The final scale items retained from Study 1 were evaluated with a confirmatory factor analysis followed by the same IRT and differential item functioning analyses described above. We then examined the relations between the three Dispute Reasons subscales and topic-related, demographic and individual difference variables in a structural equation modeling (SEM) framework. Each Science Reason Dispute subscale was modeled as an endogenous (outcome) variable predicted by the individual difference variables (political ideology, cognitive ability as measured by the number series test, familiarity with scientific reasoning, factual scientific knowledge, credibility of science, belief in positivism, and conspiracist Ideation) and control variables (gender, age, perceived knowledge of domain, care about domain, and heard of scientific disputes in the past). Numeracy and educational status were not substantial or significant predictors in any model and were removed for model parsimony with no substantive effect on other model parameter estimates. Based on previous empirical results relating political ideology and conspiracist ideation to credibility of science (e.g., ), we included two mediation paths with political ideology and conspiracist ideation exerting indirect influences on the Dispute Reasons outcomes through credibility of science. The direction of these causal arrows make intuitive and theoretical sense in that political ideology and a tendency toward conspiratorial thinking could impact perceptions of the credibility of science, whereas it is less plausible that perceptions of the credibility of science would directly change one’s political ideology or tendency toward general conspiratorial thinking. Fig 1 shows the conceptual model for each participant group, fit separately for participants randomly assigned to the Salt and Nanotechnology dispute scenarios. Exogenous predictor variables with nonsignificant correlations (r < .10) were fixed to 0. There is disagreement in the SEM literature regarding precise cutoffs for model fit statistics. In this study, model fit was assessed by RMSEA (~.06 or less indicating good fit with values >.10 indicating poor fit; ), SRMR (~.08 or less indicating good fit; ), and CFI (~.90 or higher indicating good fit; ). All statistics are reported so that readers may apply any more conservative or liberal criteria as they see fit.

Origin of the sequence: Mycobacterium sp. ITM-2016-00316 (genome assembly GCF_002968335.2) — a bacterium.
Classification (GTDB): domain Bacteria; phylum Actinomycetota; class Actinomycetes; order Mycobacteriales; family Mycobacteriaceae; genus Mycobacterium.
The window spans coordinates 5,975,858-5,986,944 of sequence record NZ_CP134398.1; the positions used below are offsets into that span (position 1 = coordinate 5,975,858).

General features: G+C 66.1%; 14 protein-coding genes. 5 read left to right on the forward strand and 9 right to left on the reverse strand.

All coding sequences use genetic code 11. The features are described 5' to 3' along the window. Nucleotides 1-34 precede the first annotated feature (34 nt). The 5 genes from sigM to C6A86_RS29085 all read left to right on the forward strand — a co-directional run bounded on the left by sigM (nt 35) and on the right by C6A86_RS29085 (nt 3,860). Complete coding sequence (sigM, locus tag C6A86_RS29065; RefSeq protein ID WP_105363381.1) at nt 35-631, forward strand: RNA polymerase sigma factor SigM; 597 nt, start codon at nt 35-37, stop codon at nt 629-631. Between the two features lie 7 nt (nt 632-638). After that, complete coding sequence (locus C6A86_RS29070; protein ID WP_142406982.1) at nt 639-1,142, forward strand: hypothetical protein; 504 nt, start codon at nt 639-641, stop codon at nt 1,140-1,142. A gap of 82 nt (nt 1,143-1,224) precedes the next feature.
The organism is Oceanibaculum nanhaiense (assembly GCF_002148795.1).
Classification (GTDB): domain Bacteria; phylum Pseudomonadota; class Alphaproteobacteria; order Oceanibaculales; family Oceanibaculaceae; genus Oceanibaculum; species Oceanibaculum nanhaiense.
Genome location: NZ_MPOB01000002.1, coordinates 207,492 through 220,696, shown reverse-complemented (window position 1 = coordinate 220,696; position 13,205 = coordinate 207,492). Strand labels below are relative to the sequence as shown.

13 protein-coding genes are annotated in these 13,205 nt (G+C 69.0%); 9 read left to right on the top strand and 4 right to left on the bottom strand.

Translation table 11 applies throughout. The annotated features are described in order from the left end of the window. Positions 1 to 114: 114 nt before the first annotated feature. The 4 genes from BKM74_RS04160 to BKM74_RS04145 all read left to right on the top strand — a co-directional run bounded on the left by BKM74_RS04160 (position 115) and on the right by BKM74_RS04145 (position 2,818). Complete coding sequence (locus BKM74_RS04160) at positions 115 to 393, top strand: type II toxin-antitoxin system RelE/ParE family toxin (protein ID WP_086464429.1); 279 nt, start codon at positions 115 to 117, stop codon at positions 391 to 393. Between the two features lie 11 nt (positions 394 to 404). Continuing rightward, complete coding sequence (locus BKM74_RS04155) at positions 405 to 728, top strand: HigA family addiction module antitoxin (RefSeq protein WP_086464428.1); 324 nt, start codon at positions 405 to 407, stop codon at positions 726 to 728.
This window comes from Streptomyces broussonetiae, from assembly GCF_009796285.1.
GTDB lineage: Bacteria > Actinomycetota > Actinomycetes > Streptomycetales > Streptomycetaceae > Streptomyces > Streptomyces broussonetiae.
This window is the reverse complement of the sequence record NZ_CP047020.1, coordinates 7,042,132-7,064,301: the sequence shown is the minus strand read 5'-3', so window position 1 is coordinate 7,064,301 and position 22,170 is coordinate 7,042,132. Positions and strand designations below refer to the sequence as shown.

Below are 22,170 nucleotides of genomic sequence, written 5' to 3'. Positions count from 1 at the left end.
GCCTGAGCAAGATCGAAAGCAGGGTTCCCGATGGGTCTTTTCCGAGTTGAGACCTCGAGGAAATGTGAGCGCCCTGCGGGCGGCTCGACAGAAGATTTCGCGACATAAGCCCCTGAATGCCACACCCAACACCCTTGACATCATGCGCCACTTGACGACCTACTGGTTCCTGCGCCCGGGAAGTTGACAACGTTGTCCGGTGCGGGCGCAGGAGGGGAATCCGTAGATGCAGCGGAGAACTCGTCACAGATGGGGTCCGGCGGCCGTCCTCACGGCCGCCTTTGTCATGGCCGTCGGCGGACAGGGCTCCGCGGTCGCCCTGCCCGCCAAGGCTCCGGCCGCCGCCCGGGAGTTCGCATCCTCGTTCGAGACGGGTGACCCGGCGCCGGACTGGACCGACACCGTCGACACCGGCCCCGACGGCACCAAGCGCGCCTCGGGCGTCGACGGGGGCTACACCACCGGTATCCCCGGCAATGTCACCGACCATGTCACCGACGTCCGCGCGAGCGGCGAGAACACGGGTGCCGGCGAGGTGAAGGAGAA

Psychometrics of Science Dispute Reasons scale (CFA & IRT).
A confirmatory factor analysis loading the final Science Dispute items on three correlated factors resulted in “good” fit per the SRMR with the 90% CI for RMSEA below the cutoff for poor fit and the CFI very close to .90 (RMSEA = .08, 90% CI = .07, .09; CFI = .89; SRMR = .05). Overall, the quality of the model fit depended on the fit statistic used but we deemed it good enough overall to proceed to IRT modeling on the subscales. A constrained (Rasch) model fit the Process/Competence (BICΔ = 25.86), Interest/Values (BICΔ = 9.14), and Complexity/Uncertainty (BICΔ = 5.62) subscale items better than an unconstrained model. Cronbach’s alpha reliability (IRT reliability) estimates were .81 (.82), .82 (.81) and .82 (.82) for the Competence/Process, Interest/Values, and Complexity/Uncertainty subscales, respectively. None of the items showed substantial DIF across gender, education, or scenario (all models assuming DIF resulted in less than 4% additional explained variance). Correlations among the subscale scores (averaging items for each subscale) were r = .59 (Process/Competence & Complexity/Uncertainty), r = .57 (Interests/Values & Complexity/Uncertainty), and r = .55 (Process/Competence & Interests/Values). These results replicate Study 1’s findings regarding the psychometric properties of these subscales.
Relations between Science Dispute Reasons, topic-related and individual difference variables (SEM).
Table 3 shows descriptive statistics and zero-order correlations for each study variable. Among the largest correlations are positive relations between number series, scientific reasoning and scientific knowledge; negative relations between conspiracist thinking and the same three variables; liberal ideology positively related to credibility of science and negatively to conspiracist thinking; and subjective knowledge of the topic positively related to caring about the topic and belief in scientific positivism.
Pearson correlations for participants who read the Salt (n = 201) and Nanotechnology (n = 172) scenarios.